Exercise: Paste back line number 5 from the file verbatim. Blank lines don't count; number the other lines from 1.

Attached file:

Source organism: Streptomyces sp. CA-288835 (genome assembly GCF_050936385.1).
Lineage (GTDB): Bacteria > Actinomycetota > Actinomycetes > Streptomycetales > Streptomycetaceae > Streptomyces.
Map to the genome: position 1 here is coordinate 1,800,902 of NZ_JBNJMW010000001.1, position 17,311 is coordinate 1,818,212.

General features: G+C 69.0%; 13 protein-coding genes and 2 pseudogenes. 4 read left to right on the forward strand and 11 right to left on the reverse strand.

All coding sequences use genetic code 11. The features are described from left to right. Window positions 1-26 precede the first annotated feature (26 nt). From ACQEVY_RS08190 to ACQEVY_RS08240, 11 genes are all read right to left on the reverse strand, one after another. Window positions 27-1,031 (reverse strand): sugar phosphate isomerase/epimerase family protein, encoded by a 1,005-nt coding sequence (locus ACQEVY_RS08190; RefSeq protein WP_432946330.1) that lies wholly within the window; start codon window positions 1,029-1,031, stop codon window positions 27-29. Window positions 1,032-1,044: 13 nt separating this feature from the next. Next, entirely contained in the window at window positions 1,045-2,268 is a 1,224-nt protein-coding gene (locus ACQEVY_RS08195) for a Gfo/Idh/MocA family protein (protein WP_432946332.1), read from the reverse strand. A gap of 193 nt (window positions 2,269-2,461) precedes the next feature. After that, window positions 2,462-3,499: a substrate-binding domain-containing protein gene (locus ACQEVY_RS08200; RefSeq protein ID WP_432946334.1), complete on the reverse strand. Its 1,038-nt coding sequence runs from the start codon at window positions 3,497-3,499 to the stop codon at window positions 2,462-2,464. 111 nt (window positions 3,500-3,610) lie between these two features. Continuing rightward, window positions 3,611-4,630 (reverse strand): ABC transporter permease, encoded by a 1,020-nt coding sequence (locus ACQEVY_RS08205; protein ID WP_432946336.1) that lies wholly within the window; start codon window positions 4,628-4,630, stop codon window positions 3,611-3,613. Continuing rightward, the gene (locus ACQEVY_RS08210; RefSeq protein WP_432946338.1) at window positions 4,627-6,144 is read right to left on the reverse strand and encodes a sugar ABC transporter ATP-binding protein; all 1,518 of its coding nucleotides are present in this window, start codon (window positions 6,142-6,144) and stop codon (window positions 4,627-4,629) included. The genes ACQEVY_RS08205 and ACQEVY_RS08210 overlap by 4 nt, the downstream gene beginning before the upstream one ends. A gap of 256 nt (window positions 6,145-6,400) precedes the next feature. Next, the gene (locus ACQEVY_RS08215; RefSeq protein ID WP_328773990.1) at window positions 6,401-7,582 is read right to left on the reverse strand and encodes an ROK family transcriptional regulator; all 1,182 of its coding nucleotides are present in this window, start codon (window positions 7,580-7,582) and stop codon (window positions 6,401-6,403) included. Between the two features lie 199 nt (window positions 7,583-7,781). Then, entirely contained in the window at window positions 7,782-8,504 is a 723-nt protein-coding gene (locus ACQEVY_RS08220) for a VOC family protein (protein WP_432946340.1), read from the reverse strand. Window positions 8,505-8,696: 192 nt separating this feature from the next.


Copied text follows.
All coding sequences use genetic code 11. The features are described from left to right. Window positions 1-26 precede the first annotated feature (26 nt). From ACQEVY_RS08190 to ACQEVY_RS08240, 11 genes are all read right to left on the reverse strand, one after another. Window positions 27-1,031 (reverse strand): sugar phosphate isomerase/epimerase family protein, encoded by a 1,005-nt coding sequence (locus ACQEVY_RS08190; RefSeq protein WP_432946330.1) that lies wholly within the window; start codon window positions 1,029-1,031, stop codon window positions 27-29. Window positions 1,032-1,044: 13 nt separating this feature from the next. Next, entirely contained in the window at window positions 1,045-2,268 is a 1,224-nt protein-coding gene (locus ACQEVY_RS08195) for a Gfo/Idh/MocA family protein (protein WP_432946332.1), read from the reverse strand. A gap of 193 nt (window positions 2,269-2,461) precedes the next feature. After that, window positions 2,462-3,499: a substrate-binding domain-containing protein gene (locus ACQEVY_RS08200; RefSeq protein ID WP_432946334.1), complete on the reverse strand. Its 1,038-nt coding sequence runs from the start codon at window positions 3,497-3,499 to the stop codon at window positions 2,462-2,464. 111 nt (window positions 3,500-3,610) lie between these two features. Continuing rightward, window positions 3,611-4,630 (reverse strand): ABC transporter permease, encoded by a 1,020-nt coding sequence (locus ACQEVY_RS08205; protein ID WP_432946336.1) that lies wholly within the window; start codon window positions 4,628-4,630, stop codon window positions 3,611-3,613. Continuing rightward, the gene (locus ACQEVY_RS08210; RefSeq protein WP_432946338.1) at window positions 4,627-6,144 is read right to left on the reverse strand and encodes a sugar ABC transporter ATP-binding protein; all 1,518 of its coding nucleotides are present in this window, start codon (window positions 6,142-6,144) and stop codon (window positions 4,627-4,629) included. The genes ACQEVY_RS08205 and ACQEVY_RS08210 overlap by 4 nt, the downstream gene beginning before the upstream one ends. A gap of 256 nt (window positions 6,145-6,400) precedes the next feature. Next, the gene (locus ACQEVY_RS08215; RefSeq protein ID WP_328773990.1) at window positions 6,401-7,582 is read right to left on the reverse strand and encodes an ROK family transcriptional regulator; all 1,182 of its coding nucleotides are present in this window, start codon (window positions 7,580-7,582) and stop codon (window positions 6,401-6,403) included. Between the two features lie 199 nt (window positions 7,583-7,781). Then, entirely contained in the window at window positions 7,782-8,504 is a 723-nt protein-coding gene (locus ACQEVY_RS08220) for a VOC family protein (protein WP_432946340.1), read from the reverse strand. Window positions 8,505-8,696: 192 nt separating this feature from the next.